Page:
When such men knock at the door of the lodge, they more and more frequently answer the question concerning a belief in God by saying “I’m spiritual, not religious.” One of Wes’ main points is that the esoteric-minded, observant-styled lodges are exactly the sorts of organizations such men are attracted to, in part to perhaps explore different notions of spirituality and discover their own paths by having such discussions with other Masons without fear of censure or ridicule...
And what’s wrong with that?
Freemasonry as a fraternal organization has been elastic enough to adapt itself to vastly different societies all around the world for more than three centuries. And a quick glance at a list of the swollen number of appendant groups that require Masonic membership as a prerequisite (Royal Arch, Knights Templar, Scottish Rite, Shriners, Grotto, DeMolay, Rainbow, Job’s Daughters, Eastern Star, Amaranth, Allied Masonic Degrees, High Twelve, National Sojourners, Widow’s Sons, ad infinitum) clearly shows that Freemasonry has the ability to provide comfortable niches for an enormous variety of individual interests.
Central to Regan’s piece are the writings of the late Tom Jackson, Past Grand Secretary of Pennsylvania, who spent the overwhelming majority of his long Masonic career urging the fraternity to actively seek out better leaders, embrace Masonic scholarship (while rejecting sensationalistic fairy tales and conspiracies), and most important, return to our longstanding demands for better standards of conduct, work and achievement that used to demonstrate that the Masons really were worthy of being known as the movers and shakers in their communities.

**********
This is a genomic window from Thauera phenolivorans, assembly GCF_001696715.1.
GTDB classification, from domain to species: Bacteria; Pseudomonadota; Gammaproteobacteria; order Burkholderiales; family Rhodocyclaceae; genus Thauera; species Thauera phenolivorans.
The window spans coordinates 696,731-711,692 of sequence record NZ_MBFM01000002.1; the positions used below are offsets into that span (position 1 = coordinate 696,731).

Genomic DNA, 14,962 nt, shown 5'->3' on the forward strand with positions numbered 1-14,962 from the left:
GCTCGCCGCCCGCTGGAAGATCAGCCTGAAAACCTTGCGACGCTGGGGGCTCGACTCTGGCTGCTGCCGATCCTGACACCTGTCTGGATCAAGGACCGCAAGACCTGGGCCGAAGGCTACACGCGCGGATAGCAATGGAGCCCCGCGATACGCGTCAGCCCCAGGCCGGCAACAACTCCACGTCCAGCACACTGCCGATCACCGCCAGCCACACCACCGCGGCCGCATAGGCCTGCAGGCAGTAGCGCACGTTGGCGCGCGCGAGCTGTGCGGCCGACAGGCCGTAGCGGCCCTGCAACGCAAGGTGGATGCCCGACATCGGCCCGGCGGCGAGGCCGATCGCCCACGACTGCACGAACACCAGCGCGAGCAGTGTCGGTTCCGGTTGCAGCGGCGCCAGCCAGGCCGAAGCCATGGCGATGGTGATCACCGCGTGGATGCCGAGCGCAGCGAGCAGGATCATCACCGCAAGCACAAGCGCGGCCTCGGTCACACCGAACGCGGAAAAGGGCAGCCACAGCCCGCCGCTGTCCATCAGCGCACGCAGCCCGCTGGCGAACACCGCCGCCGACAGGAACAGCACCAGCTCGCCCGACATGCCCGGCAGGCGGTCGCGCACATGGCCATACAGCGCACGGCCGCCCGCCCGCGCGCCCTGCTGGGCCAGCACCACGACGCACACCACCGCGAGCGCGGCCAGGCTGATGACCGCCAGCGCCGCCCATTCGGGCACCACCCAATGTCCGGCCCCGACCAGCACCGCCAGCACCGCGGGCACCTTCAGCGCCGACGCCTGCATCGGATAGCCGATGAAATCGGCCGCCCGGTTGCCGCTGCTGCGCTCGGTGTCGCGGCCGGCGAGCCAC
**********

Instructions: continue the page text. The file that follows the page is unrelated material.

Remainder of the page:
In the scores of book reviews Tom Jackson wrote for the Scottish Rite NMJ magazine, The Northern Light, he was always in search of books that that treated Freemasonry (whether written by and for Masons, or not) authentically, that were neither too boastful of Masonry’s accomplishments and position in the past, nor too phantasmagorical about its allegedly secret , magical, mystical powers. Books and TV shows that exaggerate everything about Masonry wind up influencing men to join in search of these things, only to walk away when they don’t find it in reality in the lodge. Ultimately, the conclusion WB Regan comes to is that to thrive in 21st century society, it’s long past time we stop pretending that Freemasonry is monolithic worldwide (or nationwide, or even statewide), and to embrace the wide variety of lodges and their individual cultures and interests that have been developing. Just as it did in the late 1700s in England, we have room for both the knife & fork (or ‘leg o’ mutton’) lodges that love the pancake breakfasts, the chili and bean suppers, family nights, golf tournaments, Hawaiian shirt nights, etc, as well as the ‘blue stocking’ (tuxedo) lodges that explore the esoteric side of Masonic philosophy, concentrate on Masonic and philosophical scholarship, or who delight in the old fashioned customs of the formal festive boards. I obviously can’t do justice to his piece here, and for the time being, it’s only available to members of the Masonic Society in its Journal. If you aren’t a member or subscriber, visit masonicsociety.com .